Photo credit: Gunther Schmida



Females grow to 6cm in length and males are 3.5cm long. The female can be identified by its larger size and a black mark on the side of the belly, above the vent.


This fish can tolerate a wide range of temperature and water conditions.


Has a reputation as a mosquito eater and is often referred to as the Mosquito Fish. Also eats ants, flies, aquatic bugs and beetles.


They breed in the warmer months and produce an average of 50 young, up to 9 times a year. The fertilised eggs develop for 3-4 weeks inside the females then larvae a few millimetres are born.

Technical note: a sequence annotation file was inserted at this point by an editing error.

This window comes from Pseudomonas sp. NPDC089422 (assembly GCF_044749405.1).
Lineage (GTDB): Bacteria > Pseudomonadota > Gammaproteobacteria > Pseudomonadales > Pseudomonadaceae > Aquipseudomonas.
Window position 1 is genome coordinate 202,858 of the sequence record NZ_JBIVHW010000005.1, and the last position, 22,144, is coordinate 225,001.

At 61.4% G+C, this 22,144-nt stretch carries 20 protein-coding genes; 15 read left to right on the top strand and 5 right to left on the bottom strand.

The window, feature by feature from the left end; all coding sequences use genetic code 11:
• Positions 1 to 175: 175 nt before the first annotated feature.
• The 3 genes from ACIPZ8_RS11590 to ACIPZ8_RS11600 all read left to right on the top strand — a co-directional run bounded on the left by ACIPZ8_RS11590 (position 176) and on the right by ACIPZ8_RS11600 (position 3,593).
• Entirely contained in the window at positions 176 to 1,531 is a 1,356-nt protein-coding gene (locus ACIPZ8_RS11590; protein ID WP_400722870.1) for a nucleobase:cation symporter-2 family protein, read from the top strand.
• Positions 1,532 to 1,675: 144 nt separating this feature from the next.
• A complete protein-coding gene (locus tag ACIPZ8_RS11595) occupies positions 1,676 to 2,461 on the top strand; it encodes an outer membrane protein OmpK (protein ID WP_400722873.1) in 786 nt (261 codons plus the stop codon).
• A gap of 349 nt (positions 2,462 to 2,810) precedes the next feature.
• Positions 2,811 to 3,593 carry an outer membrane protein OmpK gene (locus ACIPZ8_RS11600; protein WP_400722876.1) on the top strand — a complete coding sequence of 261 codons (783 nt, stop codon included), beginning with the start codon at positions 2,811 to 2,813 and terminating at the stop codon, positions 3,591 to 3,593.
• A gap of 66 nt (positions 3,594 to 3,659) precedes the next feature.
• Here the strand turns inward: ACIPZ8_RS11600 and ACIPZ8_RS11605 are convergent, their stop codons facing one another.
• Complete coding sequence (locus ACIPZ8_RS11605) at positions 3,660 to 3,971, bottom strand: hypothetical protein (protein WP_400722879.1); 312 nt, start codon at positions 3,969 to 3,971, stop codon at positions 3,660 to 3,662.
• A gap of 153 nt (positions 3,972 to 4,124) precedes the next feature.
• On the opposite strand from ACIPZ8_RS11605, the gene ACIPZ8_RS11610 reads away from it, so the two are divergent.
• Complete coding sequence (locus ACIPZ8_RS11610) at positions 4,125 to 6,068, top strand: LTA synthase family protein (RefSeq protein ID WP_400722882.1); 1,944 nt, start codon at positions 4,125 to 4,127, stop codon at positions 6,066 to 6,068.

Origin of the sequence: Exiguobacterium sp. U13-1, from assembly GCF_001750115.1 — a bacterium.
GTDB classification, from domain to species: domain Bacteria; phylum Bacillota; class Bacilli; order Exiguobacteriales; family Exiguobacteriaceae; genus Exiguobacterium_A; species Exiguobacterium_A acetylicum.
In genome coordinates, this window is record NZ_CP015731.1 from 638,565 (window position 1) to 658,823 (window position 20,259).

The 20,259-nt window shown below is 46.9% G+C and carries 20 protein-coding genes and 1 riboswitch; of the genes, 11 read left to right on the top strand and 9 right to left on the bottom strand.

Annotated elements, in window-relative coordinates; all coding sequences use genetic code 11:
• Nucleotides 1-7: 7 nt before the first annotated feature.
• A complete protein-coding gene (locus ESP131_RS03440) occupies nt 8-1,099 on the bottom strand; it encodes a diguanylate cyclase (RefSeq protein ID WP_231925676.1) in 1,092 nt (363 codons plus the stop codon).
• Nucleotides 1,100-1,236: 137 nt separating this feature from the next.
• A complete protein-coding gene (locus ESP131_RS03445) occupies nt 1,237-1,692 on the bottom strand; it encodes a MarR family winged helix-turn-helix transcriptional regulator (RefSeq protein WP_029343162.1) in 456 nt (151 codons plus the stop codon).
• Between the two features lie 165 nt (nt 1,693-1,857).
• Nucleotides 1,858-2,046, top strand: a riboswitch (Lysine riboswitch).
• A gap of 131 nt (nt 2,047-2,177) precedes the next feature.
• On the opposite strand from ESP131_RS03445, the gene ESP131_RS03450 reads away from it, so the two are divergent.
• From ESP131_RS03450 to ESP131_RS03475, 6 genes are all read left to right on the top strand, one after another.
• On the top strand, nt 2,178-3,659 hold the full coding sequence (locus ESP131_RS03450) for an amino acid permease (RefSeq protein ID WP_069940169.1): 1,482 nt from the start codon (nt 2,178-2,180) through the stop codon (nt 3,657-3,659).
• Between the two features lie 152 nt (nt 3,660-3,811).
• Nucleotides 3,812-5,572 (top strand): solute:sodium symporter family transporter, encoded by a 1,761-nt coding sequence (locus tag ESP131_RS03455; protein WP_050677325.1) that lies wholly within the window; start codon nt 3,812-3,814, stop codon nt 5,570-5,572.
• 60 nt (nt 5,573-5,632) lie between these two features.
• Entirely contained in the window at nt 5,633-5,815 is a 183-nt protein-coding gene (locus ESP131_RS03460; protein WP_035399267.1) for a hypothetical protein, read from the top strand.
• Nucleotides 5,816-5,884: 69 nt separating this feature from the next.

Birds, aquatic mammals, invertebrates such as crayfish and other fish.


Although they do not eat other fish, in many streams they out number native fish. They exhibit an aggressive fin-nipping behaviour and will often outcompete small native fishes for food and territory.

Introduction into Australia

This fish was introduced in the 1920s. Although it has a reputation as a mosquito eater, it appears no more effective at controlling mosquitos than Australian native fishes.

It is a major pest in the freshwaters of eastern NSW.

For more information on the impact of this pest species, download the Murray Darling Basin Authority Review